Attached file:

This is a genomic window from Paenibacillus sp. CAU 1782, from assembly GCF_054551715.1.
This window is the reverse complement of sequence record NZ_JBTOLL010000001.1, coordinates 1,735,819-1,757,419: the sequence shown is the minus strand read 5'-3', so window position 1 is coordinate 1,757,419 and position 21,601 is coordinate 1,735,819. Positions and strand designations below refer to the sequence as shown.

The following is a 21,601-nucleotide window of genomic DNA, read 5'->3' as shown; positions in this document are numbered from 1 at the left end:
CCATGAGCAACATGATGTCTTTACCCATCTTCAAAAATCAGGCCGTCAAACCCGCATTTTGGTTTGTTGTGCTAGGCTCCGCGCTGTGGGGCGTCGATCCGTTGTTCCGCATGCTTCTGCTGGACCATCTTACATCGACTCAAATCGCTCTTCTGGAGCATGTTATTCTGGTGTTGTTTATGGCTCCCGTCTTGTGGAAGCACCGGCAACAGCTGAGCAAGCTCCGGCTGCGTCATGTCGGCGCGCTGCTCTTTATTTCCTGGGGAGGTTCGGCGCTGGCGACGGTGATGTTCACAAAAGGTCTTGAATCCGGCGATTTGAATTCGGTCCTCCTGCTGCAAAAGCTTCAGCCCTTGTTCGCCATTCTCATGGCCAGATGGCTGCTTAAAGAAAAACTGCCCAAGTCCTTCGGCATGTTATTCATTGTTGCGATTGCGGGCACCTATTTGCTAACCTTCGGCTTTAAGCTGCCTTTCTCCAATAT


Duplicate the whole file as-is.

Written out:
This is a genomic window from Paenibacillus sp. CAU 1782, from assembly GCF_054551715.1.
This window is the reverse complement of sequence record NZ_JBTOLL010000001.1, coordinates 1,735,819-1,757,419: the sequence shown is the minus strand read 5'-3', so window position 1 is coordinate 1,757,419 and position 21,601 is coordinate 1,735,819. Positions and strand designations below refer to the sequence as shown.

The following is a 21,601-nucleotide window of genomic DNA, read 5'->3' as shown; positions in this document are numbered from 1 at the left end:
CCATGAGCAACATGATGTCTTTACCCATCTTCAAAAATCAGGCCGTCAAACCCGCATTTTGGTTTGTTGTGCTAGGCTCCGCGCTGTGGGGCGTCGATCCGTTGTTCCGCATGCTTCTGCTGGACCATCTTACATCGACTCAAATCGCTCTTCTGGAGCATGTTATTCTGGTGTTGTTTATGGCTCCCGTCTTGTGGAAGCACCGGCAACAGCTGAGCAAGCTCCGGCTGCGTCATGTCGGCGCGCTGCTCTTTATTTCCTGGGGAGGTTCGGCGCTGGCGACGGTGATGTTCACAAAAGGTCTTGAATCCGGCGATTTGAATTCGGTCCTCCTGCTGCAAAAGCTTCAGCCCTTGTTCGCCATTCTCATGGCCAGATGGCTGCTTAAAGAAAAACTGCCCAAGTCCTTCGGCATGTTATTCATTGTTGCGATTGCGGGCACCTATTTGCTAACCTTCGGCTTTAAGCTGCCTTTCTCCAATAT